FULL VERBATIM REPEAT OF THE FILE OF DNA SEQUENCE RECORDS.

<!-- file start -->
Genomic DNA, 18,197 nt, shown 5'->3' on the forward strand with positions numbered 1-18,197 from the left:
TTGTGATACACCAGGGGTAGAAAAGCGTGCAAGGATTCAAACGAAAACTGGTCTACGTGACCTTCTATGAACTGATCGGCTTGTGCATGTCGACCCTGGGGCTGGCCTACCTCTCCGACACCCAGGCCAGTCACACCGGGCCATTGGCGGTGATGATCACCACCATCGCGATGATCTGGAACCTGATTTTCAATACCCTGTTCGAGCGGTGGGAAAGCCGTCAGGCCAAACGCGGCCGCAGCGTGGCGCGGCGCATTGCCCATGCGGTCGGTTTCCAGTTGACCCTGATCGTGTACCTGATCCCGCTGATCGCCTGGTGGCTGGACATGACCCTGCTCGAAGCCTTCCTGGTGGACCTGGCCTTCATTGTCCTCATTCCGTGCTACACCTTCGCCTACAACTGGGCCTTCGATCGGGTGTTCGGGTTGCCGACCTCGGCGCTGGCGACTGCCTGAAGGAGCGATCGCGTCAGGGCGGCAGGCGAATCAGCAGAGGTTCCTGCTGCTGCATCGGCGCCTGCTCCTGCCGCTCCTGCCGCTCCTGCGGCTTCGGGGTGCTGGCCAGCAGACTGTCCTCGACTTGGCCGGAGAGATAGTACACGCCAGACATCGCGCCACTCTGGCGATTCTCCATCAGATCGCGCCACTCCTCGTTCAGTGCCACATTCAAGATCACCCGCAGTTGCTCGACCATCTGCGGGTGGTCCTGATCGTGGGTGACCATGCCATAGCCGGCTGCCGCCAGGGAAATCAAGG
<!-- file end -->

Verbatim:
Genomic DNA, 18,197 nt, shown 5'->3' on the forward strand with positions numbered 1-18,197 from the left:
TTGTGATACACCAGGGGTAGAAAAGCGTGCAAGGATTCAAACGAAAACTGGTCTACGTGACCTTCTATGAACTGATCGGCTTGTGCATGTCGACCCTGGGGCTGGCCTACCTCTCCGACACCCAGGCCAGTCACACCGGGCCATTGGCGGTGATGATCACCACCATCGCGATGATCTGGAACCTGATTTTCAATACCCTGTTCGAGCGGTGGGAAAGCCGTCAGGCCAAACGCGGCCGCAGCGTGGCGCGGCGCATTGCCCATGCGGTCGGTTTCCAGTTGACCCTGATCGTGTACCTGATCCCGCTGATCGCCTGGTGGCTGGACATGACCCTGCTCGAAGCCTTCCTGGTGGACCTGGCCTTCATTGTCCTCATTCCGTGCTACACCTTCGCCTACAACTGGGCCTTCGATCGGGTGTTCGGGTTGCCGACCTCGGCGCTGGCGACTGCCTGAAGGAGCGATCGCGTCAGGGCGGCAGGCGAATCAGCAGAGGTTCCTGCTGCTGCATCGGCGCCTGCTCCTGCCGCTCCTGCCGCTCCTGCGGCTTCGGGGTGCTGGCCAGCAGACTGTCCTCGACTTGGCCGGAGAGATAGTACACGCCAGACATCGCGCCACTCTGGCGATTCTCCATCAGATCGCGCCACTCCTCGTTCAGTGCCACATTCAAGATCACCCGCAGTTGCTCGACCATCTGCGGGTGGTCCTGATCGTGGGTGACCATGCCATAGCCGGCTGCCGCCAGGGAAATCAAGG